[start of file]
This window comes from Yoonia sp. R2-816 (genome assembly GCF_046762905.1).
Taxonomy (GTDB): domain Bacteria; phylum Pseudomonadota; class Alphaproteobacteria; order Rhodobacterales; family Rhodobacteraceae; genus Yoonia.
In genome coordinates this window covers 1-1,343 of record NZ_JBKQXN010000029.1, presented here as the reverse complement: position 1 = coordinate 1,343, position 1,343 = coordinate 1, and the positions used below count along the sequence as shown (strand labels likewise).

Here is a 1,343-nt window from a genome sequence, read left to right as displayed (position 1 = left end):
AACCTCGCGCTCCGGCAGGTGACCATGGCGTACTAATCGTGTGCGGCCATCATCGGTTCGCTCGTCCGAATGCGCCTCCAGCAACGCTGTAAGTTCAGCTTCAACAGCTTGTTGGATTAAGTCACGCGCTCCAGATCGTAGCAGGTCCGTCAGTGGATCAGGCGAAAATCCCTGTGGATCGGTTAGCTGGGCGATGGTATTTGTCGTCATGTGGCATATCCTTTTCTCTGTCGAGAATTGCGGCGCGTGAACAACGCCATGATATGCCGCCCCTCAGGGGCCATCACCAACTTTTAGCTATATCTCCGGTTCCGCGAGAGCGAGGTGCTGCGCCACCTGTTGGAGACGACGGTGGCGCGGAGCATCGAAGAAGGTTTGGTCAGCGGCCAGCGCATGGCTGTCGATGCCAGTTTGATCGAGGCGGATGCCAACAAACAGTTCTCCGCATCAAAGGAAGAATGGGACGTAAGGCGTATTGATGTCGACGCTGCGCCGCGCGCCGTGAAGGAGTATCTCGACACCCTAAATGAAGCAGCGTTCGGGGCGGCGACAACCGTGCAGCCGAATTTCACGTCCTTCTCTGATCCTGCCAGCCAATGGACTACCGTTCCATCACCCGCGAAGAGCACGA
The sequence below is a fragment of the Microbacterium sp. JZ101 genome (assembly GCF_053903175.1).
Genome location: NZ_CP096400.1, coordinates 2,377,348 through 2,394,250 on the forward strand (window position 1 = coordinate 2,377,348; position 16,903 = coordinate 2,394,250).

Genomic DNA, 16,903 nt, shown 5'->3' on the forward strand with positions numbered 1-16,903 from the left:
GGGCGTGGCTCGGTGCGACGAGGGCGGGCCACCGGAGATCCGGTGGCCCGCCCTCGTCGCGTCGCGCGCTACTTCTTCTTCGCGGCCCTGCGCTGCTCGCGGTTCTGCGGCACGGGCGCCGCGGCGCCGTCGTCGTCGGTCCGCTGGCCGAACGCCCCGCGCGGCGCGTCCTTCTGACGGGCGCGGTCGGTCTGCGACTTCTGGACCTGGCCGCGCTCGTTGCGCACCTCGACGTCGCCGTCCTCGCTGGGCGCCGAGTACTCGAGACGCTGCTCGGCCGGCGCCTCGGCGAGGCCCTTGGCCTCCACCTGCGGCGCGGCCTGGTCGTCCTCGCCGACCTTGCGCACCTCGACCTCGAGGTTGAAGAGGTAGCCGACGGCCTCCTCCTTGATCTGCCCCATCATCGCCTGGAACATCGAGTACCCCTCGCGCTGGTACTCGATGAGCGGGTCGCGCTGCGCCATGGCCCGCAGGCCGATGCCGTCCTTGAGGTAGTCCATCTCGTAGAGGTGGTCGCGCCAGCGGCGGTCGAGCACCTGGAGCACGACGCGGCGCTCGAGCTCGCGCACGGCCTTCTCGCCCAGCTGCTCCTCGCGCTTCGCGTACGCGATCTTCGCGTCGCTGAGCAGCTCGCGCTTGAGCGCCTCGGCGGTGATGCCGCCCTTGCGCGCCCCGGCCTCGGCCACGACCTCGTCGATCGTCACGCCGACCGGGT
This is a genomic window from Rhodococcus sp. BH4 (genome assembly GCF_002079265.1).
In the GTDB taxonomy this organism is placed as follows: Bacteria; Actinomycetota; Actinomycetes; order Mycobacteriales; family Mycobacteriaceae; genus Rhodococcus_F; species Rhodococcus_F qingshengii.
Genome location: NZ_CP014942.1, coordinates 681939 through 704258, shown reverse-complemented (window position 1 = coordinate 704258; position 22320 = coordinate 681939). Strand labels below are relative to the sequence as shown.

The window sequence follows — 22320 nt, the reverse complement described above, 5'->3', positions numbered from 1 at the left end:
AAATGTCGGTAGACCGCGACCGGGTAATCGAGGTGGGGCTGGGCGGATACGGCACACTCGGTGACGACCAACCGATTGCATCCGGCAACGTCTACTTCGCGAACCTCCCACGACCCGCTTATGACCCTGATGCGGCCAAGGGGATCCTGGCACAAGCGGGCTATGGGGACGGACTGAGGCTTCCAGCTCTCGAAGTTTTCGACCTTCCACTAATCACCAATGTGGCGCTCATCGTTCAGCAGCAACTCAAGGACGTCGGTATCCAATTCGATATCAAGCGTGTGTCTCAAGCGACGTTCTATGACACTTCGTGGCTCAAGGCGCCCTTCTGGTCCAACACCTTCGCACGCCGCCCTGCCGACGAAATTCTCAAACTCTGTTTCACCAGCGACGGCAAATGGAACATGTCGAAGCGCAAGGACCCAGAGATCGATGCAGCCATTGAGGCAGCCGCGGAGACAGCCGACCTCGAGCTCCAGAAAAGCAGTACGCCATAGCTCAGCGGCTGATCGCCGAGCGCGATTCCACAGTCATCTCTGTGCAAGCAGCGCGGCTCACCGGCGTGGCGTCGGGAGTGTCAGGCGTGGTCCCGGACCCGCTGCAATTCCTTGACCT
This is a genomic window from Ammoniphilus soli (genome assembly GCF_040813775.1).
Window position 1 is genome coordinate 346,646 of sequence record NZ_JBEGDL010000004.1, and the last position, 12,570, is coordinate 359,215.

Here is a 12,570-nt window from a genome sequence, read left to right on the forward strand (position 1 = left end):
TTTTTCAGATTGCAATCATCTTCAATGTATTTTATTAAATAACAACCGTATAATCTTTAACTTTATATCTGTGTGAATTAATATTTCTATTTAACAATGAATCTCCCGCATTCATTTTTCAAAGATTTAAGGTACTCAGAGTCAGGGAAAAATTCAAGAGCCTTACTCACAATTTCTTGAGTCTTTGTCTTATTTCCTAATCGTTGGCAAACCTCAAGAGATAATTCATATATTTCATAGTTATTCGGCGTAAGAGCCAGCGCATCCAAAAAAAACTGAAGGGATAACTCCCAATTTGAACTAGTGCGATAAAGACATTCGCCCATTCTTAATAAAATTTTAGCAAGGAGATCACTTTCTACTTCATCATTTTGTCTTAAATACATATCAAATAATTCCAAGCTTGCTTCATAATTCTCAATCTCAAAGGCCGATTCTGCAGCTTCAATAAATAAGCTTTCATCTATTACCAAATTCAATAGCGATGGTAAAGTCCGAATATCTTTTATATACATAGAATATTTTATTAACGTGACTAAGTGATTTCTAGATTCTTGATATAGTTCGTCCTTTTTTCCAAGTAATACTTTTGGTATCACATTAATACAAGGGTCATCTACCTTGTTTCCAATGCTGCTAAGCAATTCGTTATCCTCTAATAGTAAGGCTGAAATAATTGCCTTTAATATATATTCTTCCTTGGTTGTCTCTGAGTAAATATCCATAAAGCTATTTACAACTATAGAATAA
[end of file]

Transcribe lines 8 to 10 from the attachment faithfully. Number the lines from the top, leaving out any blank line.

Genomic DNA, 16,903 nt, shown 5'->3' on the forward strand with positions numbered 1-16,903 from the left:
GGGCGTGGCTCGGTGCGACGAGGGCGGGCCACCGGAGATCCGGTGGCCCGCCCTCGTCGCGTCGCGCGCTACTTCTTCTTCGCGGCCCTGCGCTGCTCGCGGTTCTGCGGCACGGGCGCCGCGGCGCCGTCGTCGTCGGTCCGCTGGCCGAACGCCCCGCGCGGCGCGTCCTTCTGACGGGCGCGGTCGGTCTGCGACTTCTGGACCTGGCCGCGCTCGTTGCGCACCTCGACGTCGCCGTCCTCGCTGGGCGCCGAGTACTCGAGACGCTGCTCGGCCGGCGCCTCGGCGAGGCCCTTGGCCTCCACCTGCGGCGCGGCCTGGTCGTCCTCGCCGACCTTGCGCACCTCGACCTCGAGGTTGAAGAGGTAGCCGACGGCCTCCTCCTTGATCTGCCCCATCATCGCCTGGAACATCGAGTACCCCTCGCGCTGGTACTCGATGAGCGGGTCGCGCTGCGCCATGGCCCGCAGGCCGATGCCGTCCTTGAGGTAGTCCATCTCGTAGAGGTGGTCGCGCCAGCGGCGGTCGAGCACCTGGAGCACGACGCGGCGCTCGAGCTCGCGCACGGCCTTCTCGCCCAGCTGCTCCTCGCGCTTCGCGTACGCGATCTTCGCGTCGCTGAGCAGCTCGCGCTTGAGCGCCTCGGCGGTGATGCCGCCCTTGCGCGCCCCGGCCTCGGCCACGACCTCGTCGATCGTCACGCCGACCGGGT
This is a genomic window from Rhodococcus sp. BH4 (genome assembly GCF_002079265.1).